“The Power to Make us One”: Heather McGhee’s One-People America

By Alan Bean

heather.mcghee – Netroots NationI recently heard Heather McGhee speak at the Samuel Dewitt Proctor conference in Chicago. She began with the obvious fact that America was not created to be one people, or one public.  Some folks were clearly part of the culture; others were not.  The primary dividing line was skin color.  Up until 1965, she reminded us, American immigration policy was built around strict racial quotas.  People of African descent were practically excluded altogether.  People from Eastern Europe were also subject to severe restrictions because they were considered ‘ethnic’.

That all changed in 1965.  In the wake of the civil rights movement, mainstream America was embarrassed by the undisguised racism implicit in the nation’s immigration policy.  The rules changed in fundamental ways.  Now, when you walk through an airport, you see every conceivable shade of skin color and you hear a wide variety of accents.  We have become, in a few brief decades, the world’s most audacious experiment in cultural diversity.

(more…)

Thinking and shouting in Chicago

By Alan Bean

Three Friends of Justice people are attending the Samuel DeWitt Proctor Conference at the Drake Hotel in Chicago this week.  Melanie Wilmoth and I are here, as is the Rev. L. Charles Stovall, Friends of Justice board member and associate pastor at St Luke United Methodist Church in Dallas.  Speaking of Methodists, a contingent of 40 United Methodists from across the nation, led by the indefatigable Rev. Laura Markle Downton, are in Chicago for the conference.  These are the folks who recently convinced their denomination to divest from for profit prisons.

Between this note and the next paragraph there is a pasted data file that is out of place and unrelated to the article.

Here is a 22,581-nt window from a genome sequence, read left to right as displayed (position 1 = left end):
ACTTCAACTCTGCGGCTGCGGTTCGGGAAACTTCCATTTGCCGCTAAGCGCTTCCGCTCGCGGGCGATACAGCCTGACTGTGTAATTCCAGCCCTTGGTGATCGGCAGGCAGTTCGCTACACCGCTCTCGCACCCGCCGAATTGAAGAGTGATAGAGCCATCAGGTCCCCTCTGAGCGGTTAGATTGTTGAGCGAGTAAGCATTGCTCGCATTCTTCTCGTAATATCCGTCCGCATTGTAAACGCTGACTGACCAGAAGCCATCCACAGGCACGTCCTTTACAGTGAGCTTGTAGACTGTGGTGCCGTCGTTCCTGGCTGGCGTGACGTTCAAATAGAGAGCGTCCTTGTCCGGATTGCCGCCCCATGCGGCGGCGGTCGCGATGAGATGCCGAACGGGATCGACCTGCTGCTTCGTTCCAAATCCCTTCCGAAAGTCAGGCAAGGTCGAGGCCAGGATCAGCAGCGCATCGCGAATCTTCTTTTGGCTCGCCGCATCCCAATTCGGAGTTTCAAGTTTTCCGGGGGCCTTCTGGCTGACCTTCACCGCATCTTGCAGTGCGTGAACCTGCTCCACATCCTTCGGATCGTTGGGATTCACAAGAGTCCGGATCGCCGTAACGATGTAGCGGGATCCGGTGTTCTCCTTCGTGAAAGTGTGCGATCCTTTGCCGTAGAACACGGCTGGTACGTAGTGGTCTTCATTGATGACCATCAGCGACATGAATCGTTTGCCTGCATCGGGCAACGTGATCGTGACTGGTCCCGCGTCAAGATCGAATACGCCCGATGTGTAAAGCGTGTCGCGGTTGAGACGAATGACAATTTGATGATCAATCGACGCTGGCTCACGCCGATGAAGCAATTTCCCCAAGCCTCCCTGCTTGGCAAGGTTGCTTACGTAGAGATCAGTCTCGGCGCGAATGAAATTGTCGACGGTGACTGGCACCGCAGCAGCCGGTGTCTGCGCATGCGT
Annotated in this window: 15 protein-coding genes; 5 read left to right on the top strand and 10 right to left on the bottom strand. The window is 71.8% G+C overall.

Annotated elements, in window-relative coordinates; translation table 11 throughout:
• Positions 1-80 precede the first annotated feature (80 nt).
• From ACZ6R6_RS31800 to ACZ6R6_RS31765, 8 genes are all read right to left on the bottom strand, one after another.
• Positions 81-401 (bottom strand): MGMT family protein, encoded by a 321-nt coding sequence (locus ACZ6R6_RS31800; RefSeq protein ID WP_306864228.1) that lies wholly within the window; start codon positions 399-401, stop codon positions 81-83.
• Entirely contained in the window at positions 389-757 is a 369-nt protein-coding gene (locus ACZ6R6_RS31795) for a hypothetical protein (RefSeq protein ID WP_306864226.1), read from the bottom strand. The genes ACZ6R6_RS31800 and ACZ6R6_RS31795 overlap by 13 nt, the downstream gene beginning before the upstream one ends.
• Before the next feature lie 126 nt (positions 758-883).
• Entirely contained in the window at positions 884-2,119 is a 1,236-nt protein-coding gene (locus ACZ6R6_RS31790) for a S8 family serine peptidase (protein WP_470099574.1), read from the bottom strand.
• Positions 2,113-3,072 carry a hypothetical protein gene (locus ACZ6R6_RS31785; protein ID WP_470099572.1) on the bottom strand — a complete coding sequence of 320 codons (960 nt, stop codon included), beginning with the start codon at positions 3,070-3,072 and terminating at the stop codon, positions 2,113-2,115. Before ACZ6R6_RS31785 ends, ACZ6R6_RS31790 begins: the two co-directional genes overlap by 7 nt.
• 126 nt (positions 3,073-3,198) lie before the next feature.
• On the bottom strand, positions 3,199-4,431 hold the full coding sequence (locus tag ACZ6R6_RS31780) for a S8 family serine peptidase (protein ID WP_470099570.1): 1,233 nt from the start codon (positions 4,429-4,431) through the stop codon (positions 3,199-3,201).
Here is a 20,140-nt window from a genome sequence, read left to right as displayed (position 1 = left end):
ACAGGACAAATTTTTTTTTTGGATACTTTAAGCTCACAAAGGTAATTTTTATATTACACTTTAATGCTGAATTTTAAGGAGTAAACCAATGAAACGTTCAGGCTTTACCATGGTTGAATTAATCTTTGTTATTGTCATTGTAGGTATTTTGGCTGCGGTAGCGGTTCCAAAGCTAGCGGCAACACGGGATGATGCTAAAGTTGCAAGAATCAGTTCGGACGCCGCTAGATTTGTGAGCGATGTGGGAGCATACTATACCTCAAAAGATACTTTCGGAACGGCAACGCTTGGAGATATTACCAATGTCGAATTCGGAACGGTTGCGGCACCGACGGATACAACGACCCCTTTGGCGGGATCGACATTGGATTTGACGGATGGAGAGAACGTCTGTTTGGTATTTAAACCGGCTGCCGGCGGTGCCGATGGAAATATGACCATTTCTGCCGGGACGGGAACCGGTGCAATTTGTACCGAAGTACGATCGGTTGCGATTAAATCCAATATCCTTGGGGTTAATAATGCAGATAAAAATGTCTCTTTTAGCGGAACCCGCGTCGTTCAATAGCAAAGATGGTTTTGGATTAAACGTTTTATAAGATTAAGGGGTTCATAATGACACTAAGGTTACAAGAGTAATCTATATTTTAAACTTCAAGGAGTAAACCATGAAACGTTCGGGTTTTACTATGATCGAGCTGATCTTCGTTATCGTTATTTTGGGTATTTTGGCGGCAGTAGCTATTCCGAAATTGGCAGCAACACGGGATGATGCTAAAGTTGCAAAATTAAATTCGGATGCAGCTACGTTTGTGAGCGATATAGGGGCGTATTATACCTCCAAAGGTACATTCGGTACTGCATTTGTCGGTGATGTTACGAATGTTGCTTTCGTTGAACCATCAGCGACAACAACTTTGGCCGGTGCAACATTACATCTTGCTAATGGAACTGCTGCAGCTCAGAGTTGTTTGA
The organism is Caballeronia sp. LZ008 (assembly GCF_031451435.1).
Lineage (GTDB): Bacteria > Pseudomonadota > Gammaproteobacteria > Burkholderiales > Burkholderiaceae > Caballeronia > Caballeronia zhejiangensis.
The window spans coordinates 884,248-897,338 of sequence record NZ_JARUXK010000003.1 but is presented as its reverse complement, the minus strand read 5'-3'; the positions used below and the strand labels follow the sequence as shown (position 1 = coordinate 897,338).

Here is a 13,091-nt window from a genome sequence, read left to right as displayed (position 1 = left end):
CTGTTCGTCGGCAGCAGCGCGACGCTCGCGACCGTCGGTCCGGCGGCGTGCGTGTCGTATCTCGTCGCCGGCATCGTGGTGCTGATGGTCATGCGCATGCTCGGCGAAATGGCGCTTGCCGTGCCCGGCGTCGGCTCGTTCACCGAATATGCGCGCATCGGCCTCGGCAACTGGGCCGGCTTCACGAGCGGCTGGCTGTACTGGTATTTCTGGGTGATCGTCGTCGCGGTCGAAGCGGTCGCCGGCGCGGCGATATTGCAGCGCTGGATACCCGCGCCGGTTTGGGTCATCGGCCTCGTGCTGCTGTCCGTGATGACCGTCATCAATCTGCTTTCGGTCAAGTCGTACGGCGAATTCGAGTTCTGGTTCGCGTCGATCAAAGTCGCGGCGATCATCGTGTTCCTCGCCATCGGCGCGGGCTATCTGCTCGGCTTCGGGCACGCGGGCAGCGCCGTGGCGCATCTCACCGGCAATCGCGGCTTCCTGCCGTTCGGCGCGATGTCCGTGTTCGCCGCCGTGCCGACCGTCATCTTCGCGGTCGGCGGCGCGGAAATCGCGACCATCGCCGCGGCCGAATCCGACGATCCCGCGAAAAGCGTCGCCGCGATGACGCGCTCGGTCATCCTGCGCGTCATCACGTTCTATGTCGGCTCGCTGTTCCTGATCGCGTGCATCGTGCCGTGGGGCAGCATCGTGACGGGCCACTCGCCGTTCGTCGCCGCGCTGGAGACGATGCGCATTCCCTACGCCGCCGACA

I was bone weary when we entered the old fashioned elegance of the Drake Room for evening worship, but I left pumped and inspired.  The highlight of the evening was a stunning sermon on the familiar story of Daniel in the lion’s den from the Rev. Dr. Lance Watson, pastor of St. Paul’s Baptist Church in Richmond, Virginia.  Watson preaches in the traditional black style.  In the final ten minutes, brief bolts of organ music punctuated every phrase.  “I know it’s late,” he assured us, “and I ain’t gonna keep you long.  And I hope you know that, coming from a Baptist preacher, that don’t mean nothing.”

Dr. Watson didn’t just preach in the old time fashion, he interpreted the scriptures in the old time style, literally.  If God could deliver Daniel, the preacher told us, God can deliver you. 

Normally, this would bother me.  Isn’t this Daniel in the lion’s den thing just a folk story?  I mean, it didn’t really happen, did it?  And didn’t the author of the story refer to King Darius when it should have been Cyrus?  And can I really believe that if somebody threw me into a den of hungry lions I would emerge unscathed?

I wasn’t the least bit bothered by Dr. Watson’s straightforward exegesis, and I’ll tell you why.  So long as the preacher gets the application right, I don’t really care what school of biblical interpretation he follows.  Watson talked about the lions of mass incarceration and felon disenfranchisement.  He compared the steadfast obedience of Daniel to the grace Barack Obama has shown when the lions in his world insisted he produce a birth certificate.  When Watson came to the part where knaves use flattery to appeal to a king’s vanity, Watson talked about black politicians who don’t realize they are being used until the game is over.